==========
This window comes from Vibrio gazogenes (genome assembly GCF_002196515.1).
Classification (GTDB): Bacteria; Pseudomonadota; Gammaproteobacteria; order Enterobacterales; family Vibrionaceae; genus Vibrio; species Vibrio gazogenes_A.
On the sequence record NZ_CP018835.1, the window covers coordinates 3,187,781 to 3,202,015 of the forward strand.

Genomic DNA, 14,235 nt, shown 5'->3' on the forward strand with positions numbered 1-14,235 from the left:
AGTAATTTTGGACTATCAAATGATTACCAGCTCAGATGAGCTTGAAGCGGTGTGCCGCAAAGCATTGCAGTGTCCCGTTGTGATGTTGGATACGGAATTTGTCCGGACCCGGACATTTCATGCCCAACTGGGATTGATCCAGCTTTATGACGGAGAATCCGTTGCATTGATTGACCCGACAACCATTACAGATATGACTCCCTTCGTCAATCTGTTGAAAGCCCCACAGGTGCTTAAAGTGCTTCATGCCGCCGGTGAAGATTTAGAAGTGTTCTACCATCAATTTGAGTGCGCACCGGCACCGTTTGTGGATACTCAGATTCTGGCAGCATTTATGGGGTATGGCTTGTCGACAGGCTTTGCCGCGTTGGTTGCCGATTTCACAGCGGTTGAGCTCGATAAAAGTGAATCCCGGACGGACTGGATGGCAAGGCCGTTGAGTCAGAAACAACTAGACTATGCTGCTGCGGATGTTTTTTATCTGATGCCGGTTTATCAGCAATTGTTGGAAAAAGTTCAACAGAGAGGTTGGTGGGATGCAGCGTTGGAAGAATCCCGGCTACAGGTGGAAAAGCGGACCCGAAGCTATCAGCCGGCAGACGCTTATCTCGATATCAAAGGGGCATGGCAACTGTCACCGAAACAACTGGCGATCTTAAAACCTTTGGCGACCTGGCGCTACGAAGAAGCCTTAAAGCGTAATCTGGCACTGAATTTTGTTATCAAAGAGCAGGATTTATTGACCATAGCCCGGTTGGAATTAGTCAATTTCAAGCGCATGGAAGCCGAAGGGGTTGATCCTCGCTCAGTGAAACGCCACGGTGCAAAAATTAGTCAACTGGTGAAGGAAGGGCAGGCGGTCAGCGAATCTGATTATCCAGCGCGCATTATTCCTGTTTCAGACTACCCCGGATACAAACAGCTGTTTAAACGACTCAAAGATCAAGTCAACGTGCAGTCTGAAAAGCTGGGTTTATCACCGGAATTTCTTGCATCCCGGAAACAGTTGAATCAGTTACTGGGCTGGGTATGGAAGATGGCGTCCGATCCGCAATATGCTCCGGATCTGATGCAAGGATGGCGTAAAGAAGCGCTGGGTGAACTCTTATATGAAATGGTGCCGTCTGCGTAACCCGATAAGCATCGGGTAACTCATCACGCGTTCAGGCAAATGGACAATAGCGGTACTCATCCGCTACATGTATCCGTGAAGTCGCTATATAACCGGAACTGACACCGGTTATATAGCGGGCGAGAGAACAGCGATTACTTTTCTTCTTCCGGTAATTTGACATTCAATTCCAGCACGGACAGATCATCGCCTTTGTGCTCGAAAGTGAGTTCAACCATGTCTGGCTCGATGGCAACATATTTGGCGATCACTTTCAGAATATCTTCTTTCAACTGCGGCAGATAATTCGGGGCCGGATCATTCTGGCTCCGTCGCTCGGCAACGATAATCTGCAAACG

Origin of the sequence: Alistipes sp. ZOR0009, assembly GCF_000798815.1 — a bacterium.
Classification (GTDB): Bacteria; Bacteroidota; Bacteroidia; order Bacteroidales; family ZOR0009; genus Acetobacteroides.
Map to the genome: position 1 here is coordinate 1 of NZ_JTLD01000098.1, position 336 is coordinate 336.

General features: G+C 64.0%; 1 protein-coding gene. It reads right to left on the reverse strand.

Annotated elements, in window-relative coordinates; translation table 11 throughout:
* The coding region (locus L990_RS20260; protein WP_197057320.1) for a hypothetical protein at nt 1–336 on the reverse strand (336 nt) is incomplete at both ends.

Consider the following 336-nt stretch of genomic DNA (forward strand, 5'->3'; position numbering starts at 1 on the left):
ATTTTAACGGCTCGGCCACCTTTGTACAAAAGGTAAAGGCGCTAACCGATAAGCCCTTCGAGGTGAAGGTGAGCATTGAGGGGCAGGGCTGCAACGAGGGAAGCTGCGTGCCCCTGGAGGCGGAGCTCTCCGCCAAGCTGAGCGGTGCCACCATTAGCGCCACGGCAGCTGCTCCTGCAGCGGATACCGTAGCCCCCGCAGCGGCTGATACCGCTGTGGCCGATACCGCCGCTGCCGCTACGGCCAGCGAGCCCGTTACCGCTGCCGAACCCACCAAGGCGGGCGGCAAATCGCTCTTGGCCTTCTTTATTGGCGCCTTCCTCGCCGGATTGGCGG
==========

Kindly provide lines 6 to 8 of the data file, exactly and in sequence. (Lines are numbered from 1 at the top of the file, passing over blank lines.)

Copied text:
Origin of the sequence: Alistipes sp. ZOR0009, assembly GCF_000798815.1 — a bacterium.
Classification (GTDB): Bacteria; Bacteroidota; Bacteroidia; order Bacteroidales; family ZOR0009; genus Acetobacteroides.
Map to the genome: position 1 here is coordinate 1 of NZ_JTLD01000098.1, position 336 is coordinate 336.